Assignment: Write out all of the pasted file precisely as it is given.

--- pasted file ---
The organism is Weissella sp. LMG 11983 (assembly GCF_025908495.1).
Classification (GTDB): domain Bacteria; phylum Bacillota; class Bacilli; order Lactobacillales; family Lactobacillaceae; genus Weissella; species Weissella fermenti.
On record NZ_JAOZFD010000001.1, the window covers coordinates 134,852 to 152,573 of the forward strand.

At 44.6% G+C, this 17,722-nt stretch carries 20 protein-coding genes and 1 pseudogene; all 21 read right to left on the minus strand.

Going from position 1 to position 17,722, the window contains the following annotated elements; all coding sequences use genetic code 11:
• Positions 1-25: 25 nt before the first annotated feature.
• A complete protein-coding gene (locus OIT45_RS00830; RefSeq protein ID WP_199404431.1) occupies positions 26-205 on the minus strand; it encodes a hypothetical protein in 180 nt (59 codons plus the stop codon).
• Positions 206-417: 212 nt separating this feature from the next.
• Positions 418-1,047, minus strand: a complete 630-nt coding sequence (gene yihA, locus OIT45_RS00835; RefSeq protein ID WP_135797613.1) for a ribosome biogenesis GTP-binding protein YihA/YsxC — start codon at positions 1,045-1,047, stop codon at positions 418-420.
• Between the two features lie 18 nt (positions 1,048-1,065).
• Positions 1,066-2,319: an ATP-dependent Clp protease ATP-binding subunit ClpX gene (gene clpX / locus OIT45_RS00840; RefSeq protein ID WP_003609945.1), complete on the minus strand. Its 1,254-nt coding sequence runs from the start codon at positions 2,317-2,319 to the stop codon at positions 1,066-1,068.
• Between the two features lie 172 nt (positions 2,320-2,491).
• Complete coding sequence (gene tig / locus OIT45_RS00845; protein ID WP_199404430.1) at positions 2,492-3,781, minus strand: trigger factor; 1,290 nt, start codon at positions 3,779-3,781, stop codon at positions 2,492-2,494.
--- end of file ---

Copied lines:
The organism is Weissella sp. LMG 11983 (assembly GCF_025908495.1).
Classification (GTDB): domain Bacteria; phylum Bacillota; class Bacilli; order Lactobacillales; family Lactobacillaceae; genus Weissella; species Weissella fermenti.
On record NZ_JAOZFD010000001.1, the window covers coordinates 134,852 to 152,573 of the forward strand.

At 44.6% G+C, this 17,722-nt stretch carries 20 protein-coding genes and 1 pseudogene; all 21 read right to left on the minus strand.

Going from position 1 to position 17,722, the window contains the following annotated elements; all coding sequences use genetic code 11:
• Positions 1-25: 25 nt before the first annotated feature.
• A complete protein-coding gene (locus OIT45_RS00830; RefSeq protein ID WP_199404431.1) occupies positions 26-205 on the minus strand; it encodes a hypothetical protein in 180 nt (59 codons plus the stop codon).
• Positions 206-417: 212 nt separating this feature from the next.
• Positions 418-1,047, minus strand: a complete 630-nt coding sequence (gene yihA, locus OIT45_RS00835; RefSeq protein ID WP_135797613.1) for a ribosome biogenesis GTP-binding protein YihA/YsxC — start codon at positions 1,045-1,047, stop codon at positions 418-420.
• Between the two features lie 18 nt (positions 1,048-1,065).
• Positions 1,066-2,319: an ATP-dependent Clp protease ATP-binding subunit ClpX gene (gene clpX / locus OIT45_RS00840; RefSeq protein ID WP_003609945.1), complete on the minus strand. Its 1,254-nt coding sequence runs from the start codon at positions 2,317-2,319 to the stop codon at positions 1,066-1,068.
• Between the two features lie 172 nt (positions 2,320-2,491).
• Complete coding sequence (gene tig / locus OIT45_RS00845; protein ID WP_199404430.1) at positions 2,492-3,781, minus strand: trigger factor; 1,290 nt, start codon at positions 3,779-3,781, stop codon at positions 2,492-2,494.